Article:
|A banded sea krait in Malaysia|
Laticauda colubrina, commonly known as the banded sea krait, colubrine sea krait, or yellow-lipped sea krait, is a species of venomous sea snake found in tropical Indo-Pacific oceanic waters. The snake has distinctive black stripes and a yellow snout, with a paddle-like tail for use in swimming.
The banded sea krait spends much of its time underwater in order to hunt, but returns to land to digest, rest, and reproduce. It has very potent neurotoxic venom which it uses to prey on eels and small fish. Because of their affinity to land, banded sea kraits often encounter humans, but the snakes are not aggressive and only attack in self-defense.
The head of a banded sea krait is black, with lateral nostrils and an undivided rostral scale. The upper lip and snout are characteristically colored yellow, and the yellow color extends backward on each side of the head above the eye to the temporal scales.
The body of the snake is subcylindrical, and is taller than it is wide. It has an upper surface that is typically a shade of blueish gray, while the belly is yellowish, with wide ventral scales that stretch from a third to more than half of the width of the body. Black rings of about uniform width are present throughout the length of the snake, but the rings narrow or are interrupted at the belly. The midbody is covered with 21 to 25 longitudinal rows of imbricate (overlapping) dorsal scales. The tail of the snake is paddle-shaped and adapted to swimming.
On average, the total length of a male krait is 875 mm (34.4 in) long, with a 130 mm (5.1 in) long tail. Females are significantly larger, with an average total length of 1,420 mm (56 in) and a tail length of 145 mm (5.7 in).
Range and habitat
The banded sea krait is widespread throughout the eastern Indian Ocean and Western Pacific. It can be found from the eastern coast of India, along the coast of the Bay of Bengal in Bangladesh, Myanmar and other parts of Southeast Asia, to the Malay Archipelago and to some parts of southern China, Taiwan, and the Ryukyu Islands of Japan. The species is also common on Fiji and other Pacific islands within its range. Vagrant individuals have been recorded in Australia, New Caledonia, and New Zealand.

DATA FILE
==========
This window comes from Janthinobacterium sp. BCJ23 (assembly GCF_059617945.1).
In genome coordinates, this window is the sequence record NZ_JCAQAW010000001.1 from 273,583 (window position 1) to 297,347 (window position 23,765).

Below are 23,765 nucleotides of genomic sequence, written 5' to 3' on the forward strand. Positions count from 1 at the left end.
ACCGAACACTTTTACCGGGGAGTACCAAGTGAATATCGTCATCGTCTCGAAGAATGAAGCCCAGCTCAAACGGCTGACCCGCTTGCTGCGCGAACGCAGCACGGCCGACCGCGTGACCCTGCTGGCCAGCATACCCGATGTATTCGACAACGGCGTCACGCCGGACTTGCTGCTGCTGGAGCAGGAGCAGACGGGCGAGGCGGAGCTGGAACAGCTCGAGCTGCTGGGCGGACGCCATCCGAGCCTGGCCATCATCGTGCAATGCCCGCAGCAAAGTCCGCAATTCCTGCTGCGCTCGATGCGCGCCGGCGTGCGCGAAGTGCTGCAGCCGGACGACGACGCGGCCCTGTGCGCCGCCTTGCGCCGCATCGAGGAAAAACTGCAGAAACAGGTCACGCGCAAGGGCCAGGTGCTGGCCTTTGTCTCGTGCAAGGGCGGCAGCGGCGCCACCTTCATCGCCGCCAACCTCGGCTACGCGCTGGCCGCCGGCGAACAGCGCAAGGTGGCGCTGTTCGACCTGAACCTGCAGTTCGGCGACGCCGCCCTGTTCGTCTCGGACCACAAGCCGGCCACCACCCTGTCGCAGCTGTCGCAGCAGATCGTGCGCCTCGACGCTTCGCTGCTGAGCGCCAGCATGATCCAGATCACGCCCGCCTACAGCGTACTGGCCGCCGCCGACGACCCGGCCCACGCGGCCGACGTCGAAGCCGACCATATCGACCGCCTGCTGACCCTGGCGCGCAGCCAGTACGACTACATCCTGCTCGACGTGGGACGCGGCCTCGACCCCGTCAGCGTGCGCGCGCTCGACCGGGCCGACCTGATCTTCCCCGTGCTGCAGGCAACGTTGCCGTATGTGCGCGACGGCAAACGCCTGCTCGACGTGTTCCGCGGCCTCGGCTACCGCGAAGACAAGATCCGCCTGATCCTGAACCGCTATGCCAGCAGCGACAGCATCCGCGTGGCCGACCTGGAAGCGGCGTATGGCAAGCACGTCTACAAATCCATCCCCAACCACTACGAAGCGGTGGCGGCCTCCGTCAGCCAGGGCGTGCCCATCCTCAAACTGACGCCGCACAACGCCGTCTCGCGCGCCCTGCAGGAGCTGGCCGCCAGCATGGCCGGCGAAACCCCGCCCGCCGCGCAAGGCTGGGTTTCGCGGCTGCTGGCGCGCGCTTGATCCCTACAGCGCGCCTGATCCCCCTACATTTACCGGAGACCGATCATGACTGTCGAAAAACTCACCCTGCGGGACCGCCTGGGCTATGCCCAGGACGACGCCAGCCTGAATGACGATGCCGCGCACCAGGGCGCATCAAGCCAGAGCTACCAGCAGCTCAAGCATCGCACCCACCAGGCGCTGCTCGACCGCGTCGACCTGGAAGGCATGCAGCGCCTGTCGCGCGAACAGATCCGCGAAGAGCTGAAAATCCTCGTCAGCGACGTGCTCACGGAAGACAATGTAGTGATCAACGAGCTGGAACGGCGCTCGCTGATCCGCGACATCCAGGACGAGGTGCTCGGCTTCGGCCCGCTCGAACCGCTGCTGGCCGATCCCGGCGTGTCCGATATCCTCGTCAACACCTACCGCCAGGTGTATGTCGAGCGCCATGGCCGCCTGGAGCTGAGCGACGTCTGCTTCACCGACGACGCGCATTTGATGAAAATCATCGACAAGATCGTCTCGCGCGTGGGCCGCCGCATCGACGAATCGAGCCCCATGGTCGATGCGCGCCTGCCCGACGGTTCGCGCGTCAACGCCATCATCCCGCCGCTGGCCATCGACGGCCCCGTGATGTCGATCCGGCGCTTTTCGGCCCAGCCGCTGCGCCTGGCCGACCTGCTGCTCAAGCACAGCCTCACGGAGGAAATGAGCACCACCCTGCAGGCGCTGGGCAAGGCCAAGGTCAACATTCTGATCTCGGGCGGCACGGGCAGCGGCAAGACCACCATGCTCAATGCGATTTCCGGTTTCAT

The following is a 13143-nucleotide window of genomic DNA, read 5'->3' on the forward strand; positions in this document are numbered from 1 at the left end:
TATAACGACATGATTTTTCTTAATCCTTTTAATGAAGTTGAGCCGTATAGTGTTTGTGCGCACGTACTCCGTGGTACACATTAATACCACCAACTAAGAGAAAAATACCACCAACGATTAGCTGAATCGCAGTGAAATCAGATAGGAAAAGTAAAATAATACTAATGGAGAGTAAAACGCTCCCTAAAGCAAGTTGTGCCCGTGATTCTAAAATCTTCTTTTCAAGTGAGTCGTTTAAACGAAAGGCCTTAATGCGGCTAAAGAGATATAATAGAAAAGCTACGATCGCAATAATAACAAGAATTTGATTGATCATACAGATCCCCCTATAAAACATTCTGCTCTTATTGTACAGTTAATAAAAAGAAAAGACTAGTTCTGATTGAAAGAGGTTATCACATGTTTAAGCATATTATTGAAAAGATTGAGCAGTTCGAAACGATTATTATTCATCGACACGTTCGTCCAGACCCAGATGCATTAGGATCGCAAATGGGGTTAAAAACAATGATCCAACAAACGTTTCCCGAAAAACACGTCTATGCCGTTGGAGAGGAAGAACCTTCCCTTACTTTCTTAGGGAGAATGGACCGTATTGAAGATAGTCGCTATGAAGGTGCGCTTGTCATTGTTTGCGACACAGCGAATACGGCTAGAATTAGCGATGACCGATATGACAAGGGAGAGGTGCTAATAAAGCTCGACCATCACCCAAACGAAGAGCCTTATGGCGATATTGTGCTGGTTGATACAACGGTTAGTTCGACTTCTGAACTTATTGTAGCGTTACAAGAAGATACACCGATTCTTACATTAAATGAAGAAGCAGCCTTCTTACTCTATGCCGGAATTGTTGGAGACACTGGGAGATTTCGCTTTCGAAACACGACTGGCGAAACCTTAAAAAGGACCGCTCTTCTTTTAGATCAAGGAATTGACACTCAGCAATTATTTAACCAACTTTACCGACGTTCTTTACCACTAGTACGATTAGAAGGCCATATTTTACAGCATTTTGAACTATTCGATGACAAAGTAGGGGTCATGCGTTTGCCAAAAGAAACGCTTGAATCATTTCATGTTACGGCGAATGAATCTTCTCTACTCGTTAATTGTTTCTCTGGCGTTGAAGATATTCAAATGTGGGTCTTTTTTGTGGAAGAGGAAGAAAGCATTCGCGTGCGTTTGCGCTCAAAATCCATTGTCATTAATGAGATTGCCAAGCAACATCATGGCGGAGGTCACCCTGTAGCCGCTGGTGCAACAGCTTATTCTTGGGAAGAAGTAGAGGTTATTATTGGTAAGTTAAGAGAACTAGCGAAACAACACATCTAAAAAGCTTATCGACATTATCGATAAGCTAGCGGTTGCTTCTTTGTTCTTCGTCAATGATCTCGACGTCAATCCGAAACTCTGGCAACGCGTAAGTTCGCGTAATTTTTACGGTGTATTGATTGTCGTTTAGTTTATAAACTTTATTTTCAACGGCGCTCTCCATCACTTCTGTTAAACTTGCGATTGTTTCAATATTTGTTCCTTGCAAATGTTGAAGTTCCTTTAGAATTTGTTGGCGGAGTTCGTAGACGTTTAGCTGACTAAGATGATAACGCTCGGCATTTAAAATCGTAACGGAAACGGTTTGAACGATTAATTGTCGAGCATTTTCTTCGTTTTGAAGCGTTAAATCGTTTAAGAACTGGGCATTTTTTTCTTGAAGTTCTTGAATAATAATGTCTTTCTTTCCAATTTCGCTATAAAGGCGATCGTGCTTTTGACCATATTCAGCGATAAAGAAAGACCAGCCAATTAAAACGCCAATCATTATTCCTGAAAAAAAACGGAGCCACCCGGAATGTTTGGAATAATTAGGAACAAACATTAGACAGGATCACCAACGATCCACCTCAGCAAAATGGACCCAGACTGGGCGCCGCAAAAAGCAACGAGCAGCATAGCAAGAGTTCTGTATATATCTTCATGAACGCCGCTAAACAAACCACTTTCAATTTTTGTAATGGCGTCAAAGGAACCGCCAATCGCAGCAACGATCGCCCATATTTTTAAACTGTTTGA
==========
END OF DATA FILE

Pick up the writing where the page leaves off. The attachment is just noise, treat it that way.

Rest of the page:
The venom of the banded sea krait is a very powerful neurotoxic protein, with a subcutaneous LD50 in mice of 0.45 mg/kg body weight. The venom is an α-neurotoxin that disrupts synapses by competing with acetylcholine for receptors on the postsynaptic membrane, similar to erabutoxins and α-bungarotoxins. In mice, lethal venom doses caused lethargy, flaccid paralysis, and convulsions in quick succession before death. Dogs injected with lethal doses produced symptoms consistent with fatal hypertension and cyanosis observed in human sea snake bite victims.
Some varieties of eels, which are a primary food source for sea kraits, may have coevolved resistance to banded sea krait venom. Gymnothorax moray eels taken from the Caribbean, where the banded sea krait is not present, died after injection with doses as small as 0.1 mg/kg body weight, but Gymnothorax individuals taken from New Guinea, where banded sea kraits are endemic, were able to tolerate doses as large as 75 mg/kg without severe injury.
Banded sea kraits are present on land and in water and represent an intermediate stage between aquatic and terrestrial life. Juveniles stay in water and on adjacent coast, but adults are able to move further inland and spend half their time on land and half in the ocean. Adult males are more terrestrially active during mating and hunt in shallower water, requiring more terrestrial locomotive ability. On the other hand, adult females are less active on land during mating and hunt in deeper water, requiring more aquatic locomotive ability. Because males are smaller, they crawl and swim faster than females.
Body adaptations, especially a paddle-like tail, help banded sea kraits to swim. These adaptations are also found in more distantly related sea snakes (Hydrophiinae) because of convergent evolution. However, because of the differences in motion between crawling and swimming, these same adaptations impede the snake's terrestrial motion. On dry land,a banded sea krait can still move, but, on average, at only slightly more than a fifth of its swimming speed. In contrast, most other non-Laticauda sea snakes are virtually stranded on dry land.
When hunting, sea kraits frequently head into deep water far from land, but return to land in order to digest, shed skin, and reproduce. Individual kraits return to their specific home islands, exhibiting philopatry. One study found that when sea kraits on Fijian islands were relocated to different islands 5.3 km away, all recaptured individuals were found on their home islands in an average of 30.7 days.